Social-media startup Kik Interactive Inc. of Waterloo, Ontario, intends to fight the US Securities and Exchange Commission (SEC) in court over the categorization of their token as a security, arguing that “the tokens represent a new kind of asset that shouldn’t be subject to the same rules as stock or bond offerings.” A legal battle like this could help determine the scope of the SEC’s authority over the ICO (initial coin offering) market and set legal precedent for future cases. (A new paragraph has been added at the end of the first part of the article; updates in the second part — The benefits of clarity — have also been made.)
The cryptocurrency that the startup created, Kin, enjoyed perhaps one of the most high profile ICOs of 2017. This association was enough for it to raise a total of USD 98 million in September 2017, with one Kin being priced at USD 0.0002. The platform already boasts apps that use the token, following a developer incentive program, in order to foster more usage of and innovation around its cryptocurrency.
However, they also ran into trouble with the SEC, which has said most tokens issued in ICOs could be considered investment securities. The SEC isn’t accusing Kik of fraud, Kik CEO Ted Livingston told the Wall Street Journal. Rather, its enforcement division believes Kik failed to register the sale with the SEC and thus didn’t give investors the proper information. That can’t happen until the SEC’s commissioners vote on the matter, and it is unclear if they’ve done so.
In a response to the SEC’s claim that the Kin token is a security, Kik replied, “The proposed enforcement action against Kik and the Kin Foundation exceeds the Commission’s statutory authority,” as well as, “The Chair of the Commission has said repeatedly that the Commission does not want to squelch innovation in the blockchain and cryptocurrency industry […] bringing the proposed enforcement action against Kik and the Foundation would amount to doubling down on a deeply flawed regulatory and enforcement approach.”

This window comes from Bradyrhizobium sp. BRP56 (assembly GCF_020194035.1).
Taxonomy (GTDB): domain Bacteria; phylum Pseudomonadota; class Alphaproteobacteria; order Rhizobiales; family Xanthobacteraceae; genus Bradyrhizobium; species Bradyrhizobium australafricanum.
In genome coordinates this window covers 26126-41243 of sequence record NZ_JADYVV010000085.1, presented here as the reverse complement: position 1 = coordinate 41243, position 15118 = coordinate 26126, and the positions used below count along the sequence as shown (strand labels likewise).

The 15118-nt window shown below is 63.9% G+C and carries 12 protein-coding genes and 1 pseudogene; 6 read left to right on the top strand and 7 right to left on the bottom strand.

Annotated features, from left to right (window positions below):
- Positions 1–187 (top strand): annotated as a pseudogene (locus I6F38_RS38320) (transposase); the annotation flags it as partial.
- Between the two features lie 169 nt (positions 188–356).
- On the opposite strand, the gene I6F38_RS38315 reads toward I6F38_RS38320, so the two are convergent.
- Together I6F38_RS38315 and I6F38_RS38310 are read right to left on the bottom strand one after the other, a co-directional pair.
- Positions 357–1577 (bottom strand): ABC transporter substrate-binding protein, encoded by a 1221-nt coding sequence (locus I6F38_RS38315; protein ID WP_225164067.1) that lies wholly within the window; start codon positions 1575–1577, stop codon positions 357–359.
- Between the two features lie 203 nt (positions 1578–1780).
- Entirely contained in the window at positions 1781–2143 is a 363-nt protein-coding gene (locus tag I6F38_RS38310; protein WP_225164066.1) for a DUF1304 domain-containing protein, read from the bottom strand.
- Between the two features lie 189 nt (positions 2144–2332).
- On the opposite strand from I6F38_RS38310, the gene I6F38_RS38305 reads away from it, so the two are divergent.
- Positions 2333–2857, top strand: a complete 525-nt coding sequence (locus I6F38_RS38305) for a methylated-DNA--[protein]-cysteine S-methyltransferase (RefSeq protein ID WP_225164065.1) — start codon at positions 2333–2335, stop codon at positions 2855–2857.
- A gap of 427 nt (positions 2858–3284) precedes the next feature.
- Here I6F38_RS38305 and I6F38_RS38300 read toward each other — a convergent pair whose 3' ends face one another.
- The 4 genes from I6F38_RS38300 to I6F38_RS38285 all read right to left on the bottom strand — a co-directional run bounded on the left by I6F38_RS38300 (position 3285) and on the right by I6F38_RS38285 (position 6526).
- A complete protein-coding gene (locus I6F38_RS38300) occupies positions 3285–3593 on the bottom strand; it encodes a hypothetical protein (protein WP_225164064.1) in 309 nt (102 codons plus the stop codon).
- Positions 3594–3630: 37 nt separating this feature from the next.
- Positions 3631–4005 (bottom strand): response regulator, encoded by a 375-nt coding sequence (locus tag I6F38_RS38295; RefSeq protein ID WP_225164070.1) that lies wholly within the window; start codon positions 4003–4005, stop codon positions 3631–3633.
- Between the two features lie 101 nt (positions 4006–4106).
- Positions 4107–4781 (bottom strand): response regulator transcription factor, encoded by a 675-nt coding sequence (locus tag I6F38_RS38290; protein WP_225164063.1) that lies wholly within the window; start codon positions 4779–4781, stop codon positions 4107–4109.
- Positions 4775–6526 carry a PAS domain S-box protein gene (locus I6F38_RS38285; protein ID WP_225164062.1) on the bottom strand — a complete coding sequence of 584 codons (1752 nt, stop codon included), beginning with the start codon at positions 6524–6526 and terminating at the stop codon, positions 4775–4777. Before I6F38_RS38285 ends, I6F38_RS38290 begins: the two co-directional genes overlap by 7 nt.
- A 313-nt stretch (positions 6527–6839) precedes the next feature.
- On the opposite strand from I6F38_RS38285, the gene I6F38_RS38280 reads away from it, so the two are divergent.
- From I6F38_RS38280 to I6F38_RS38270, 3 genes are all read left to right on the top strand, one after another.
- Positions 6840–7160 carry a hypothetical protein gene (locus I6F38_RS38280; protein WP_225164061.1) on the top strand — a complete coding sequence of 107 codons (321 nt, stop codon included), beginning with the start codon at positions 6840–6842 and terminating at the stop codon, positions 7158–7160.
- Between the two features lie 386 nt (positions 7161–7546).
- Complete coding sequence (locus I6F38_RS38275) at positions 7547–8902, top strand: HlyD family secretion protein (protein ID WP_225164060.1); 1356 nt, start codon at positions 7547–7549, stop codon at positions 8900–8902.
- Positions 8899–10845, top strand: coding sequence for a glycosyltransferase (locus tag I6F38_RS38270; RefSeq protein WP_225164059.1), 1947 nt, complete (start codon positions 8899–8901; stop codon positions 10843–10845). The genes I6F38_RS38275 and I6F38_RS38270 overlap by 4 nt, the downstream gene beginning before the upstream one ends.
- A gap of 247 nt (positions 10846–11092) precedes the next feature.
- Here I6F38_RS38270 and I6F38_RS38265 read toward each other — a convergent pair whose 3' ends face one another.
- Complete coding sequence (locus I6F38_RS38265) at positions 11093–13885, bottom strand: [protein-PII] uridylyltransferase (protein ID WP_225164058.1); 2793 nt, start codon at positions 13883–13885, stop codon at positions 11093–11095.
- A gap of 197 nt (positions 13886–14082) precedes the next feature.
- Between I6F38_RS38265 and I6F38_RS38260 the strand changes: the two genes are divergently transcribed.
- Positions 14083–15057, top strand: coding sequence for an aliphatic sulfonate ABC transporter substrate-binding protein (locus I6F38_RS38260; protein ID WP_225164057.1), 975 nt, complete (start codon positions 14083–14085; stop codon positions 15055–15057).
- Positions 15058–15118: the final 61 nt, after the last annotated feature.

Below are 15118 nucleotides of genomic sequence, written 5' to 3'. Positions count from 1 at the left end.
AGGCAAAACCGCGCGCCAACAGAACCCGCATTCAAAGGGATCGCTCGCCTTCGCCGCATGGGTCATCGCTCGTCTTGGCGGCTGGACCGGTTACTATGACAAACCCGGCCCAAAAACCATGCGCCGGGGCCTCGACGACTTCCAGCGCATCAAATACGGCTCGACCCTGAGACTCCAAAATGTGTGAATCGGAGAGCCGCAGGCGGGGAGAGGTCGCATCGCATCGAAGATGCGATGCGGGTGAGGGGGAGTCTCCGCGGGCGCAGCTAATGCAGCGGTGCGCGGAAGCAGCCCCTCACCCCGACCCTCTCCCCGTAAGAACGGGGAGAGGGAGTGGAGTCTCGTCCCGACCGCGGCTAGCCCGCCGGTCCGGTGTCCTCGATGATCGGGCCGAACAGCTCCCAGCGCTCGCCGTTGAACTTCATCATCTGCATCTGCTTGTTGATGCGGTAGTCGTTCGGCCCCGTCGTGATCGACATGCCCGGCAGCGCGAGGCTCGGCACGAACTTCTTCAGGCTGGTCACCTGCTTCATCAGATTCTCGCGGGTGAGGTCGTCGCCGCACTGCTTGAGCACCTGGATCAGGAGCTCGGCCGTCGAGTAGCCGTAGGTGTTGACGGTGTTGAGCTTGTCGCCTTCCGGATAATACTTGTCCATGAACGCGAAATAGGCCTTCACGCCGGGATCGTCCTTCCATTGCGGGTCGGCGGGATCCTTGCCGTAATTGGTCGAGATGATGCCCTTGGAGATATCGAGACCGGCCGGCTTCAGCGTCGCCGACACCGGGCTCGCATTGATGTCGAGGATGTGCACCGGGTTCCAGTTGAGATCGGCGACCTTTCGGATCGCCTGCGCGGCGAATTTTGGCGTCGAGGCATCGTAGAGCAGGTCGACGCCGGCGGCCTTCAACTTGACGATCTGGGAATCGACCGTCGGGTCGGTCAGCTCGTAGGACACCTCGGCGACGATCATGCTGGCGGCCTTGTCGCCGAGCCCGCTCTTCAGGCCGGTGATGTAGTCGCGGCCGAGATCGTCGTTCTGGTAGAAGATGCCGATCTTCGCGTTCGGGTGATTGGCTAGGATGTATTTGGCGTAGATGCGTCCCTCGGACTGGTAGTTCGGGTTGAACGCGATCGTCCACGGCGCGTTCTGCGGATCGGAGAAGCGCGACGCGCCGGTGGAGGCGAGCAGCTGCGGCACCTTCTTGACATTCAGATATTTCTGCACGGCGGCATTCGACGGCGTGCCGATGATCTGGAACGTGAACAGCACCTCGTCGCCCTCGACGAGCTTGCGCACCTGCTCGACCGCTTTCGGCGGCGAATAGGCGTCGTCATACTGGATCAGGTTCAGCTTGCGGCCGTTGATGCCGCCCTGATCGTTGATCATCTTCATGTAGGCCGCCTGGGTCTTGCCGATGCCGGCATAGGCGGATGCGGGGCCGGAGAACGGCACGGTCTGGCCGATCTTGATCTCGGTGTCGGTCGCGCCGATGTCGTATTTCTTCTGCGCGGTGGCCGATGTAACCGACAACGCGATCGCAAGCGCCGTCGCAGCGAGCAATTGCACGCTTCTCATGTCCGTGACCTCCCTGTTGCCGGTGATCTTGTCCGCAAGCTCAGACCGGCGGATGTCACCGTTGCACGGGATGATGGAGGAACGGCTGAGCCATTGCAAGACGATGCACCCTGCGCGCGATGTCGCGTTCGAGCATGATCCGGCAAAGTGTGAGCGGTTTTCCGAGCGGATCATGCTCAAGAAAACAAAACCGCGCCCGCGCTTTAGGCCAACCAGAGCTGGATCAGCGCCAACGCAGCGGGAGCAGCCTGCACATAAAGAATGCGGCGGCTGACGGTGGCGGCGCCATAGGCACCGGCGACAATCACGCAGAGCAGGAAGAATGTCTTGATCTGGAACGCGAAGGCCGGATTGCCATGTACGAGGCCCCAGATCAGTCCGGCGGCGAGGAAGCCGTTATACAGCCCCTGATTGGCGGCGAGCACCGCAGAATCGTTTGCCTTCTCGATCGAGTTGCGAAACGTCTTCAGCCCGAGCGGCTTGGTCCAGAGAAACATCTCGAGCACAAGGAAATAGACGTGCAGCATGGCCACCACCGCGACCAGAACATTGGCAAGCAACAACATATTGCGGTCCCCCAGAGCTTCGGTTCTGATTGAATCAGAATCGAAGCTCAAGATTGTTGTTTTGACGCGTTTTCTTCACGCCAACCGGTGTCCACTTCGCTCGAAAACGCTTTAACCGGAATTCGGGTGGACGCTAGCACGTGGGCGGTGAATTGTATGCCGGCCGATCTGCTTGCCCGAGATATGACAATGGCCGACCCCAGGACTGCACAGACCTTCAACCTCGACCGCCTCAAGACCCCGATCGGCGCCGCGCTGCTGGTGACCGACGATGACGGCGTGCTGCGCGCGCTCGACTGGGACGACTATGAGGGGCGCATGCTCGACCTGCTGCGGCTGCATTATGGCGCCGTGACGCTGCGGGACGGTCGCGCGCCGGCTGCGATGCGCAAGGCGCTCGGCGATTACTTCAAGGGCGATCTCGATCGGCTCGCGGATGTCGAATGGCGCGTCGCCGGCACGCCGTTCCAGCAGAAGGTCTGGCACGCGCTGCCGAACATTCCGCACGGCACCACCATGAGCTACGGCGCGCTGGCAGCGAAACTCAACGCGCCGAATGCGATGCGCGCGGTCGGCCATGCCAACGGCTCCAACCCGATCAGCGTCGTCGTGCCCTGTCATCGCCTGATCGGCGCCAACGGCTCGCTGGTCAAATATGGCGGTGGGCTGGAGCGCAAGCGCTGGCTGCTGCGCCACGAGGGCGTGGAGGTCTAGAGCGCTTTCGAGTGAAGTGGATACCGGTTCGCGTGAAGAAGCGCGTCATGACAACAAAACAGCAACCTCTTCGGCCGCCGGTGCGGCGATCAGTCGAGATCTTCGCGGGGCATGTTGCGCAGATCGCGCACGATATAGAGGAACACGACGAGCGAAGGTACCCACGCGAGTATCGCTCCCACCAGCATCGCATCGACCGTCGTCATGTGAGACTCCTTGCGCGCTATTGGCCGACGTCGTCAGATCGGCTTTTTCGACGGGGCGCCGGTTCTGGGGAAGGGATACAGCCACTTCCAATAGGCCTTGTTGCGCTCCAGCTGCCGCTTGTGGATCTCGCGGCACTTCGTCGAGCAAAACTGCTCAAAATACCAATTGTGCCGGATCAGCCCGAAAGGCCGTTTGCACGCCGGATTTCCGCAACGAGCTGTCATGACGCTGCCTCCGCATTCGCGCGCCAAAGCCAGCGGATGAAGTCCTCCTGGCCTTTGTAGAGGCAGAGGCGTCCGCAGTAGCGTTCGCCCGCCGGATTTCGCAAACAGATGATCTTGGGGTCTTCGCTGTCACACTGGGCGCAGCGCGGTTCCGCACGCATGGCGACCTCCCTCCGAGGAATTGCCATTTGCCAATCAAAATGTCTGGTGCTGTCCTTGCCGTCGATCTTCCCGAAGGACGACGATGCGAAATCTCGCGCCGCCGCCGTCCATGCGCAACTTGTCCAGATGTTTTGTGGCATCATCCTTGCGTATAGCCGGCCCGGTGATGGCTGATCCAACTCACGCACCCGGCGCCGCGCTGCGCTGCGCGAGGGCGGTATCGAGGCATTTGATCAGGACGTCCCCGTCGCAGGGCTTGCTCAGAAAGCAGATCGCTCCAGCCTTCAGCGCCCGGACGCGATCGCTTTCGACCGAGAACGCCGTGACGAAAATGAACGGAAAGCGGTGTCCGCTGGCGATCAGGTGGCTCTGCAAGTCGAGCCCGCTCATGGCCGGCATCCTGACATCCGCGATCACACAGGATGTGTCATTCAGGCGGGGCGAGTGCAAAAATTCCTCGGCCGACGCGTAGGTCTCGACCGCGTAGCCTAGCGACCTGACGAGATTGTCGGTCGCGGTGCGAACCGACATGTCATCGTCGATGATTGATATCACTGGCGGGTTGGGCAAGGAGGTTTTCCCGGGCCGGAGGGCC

Taking the issue to court could finally shed light on the central question of whether ICOs should be considered securities offerings and how much authority the SEC has over the nascent space. For now, Kik believes that the Commission is taking it much too far:
“The industry is not asking for the Commission to change the law to accommodate new technologies […] On the contrary, through its enforcement efforts, it is the Commission that has stretched the definition of a “security” […]beyond its original meaning and intent.”
Meanwhile, Ted Livingston stressed that Kin is a currency, not a security. According to the CEO, on page 11 of the 1934 Securities Exchange Act, the very act that created the SEC, it explicitly states that the definition of a security “shall not include currency.”
The benefits of clarity
“The entire crypto community should be focused on this. Kin may set a positive or negative precedent here, if they fail in this hearing a large majority of other projects are likely to fail as well,” points out Reddit user u/damonroe.
"No one knows what the outcome of Kik’s situation will be. Either way, this will be one of the most important legal cases to watch in crypto. The company is well funded, well connected, and you get the sense that they are fighting these potential charges as a way to say “enough is enough” for the entire industry," Anthony Pompliano, co-founder and partner at Morgan Creek Digital, a digital asset management firm, wrote in a blog post today.
According to him, regardless of the outcome, the crypto industry will benefit from increased clarity of the rules and regulations.
Pompliano also stressed that every regulator he’s ever spoken with "has been kind, thoughtful, and well intended."
"Unfortunately, the existing rules are based on a court decision over an orange grove more than 70 years ago," he said, reminding that SEC doesn’t have final say on whether something is a security or not.
As reported by Cryptonews.com in November, a federal judge denied the SEC’s request to freeze assets belonging to crypto startup Blockvest based on alleged violations of securities laws. The judge ruled that the SEC has not proven that Blockvest and its founder Reginald Buddy Ringgold violated federal securities laws.
Meanwhile, Mati Greenspan, senior market analyst at cryptocurrency exchange eToro, tweeted:
As an investor, I'd rather hear news of Ted building a killer app to house the tokens than fighting the SEC. Hope they win, but this whole story is setting back progress.
— Mati Greenspan (@MatiGreenspan) January 27, 2019
Still, others don’t believe that this is a setback in any way — “If anything, this is self defense against a painful death! Plus it means setting a precedent for the crypto industry, one nobody was willing to take up to now!” Twitter user @draculassi replied to Greenspan’s comment.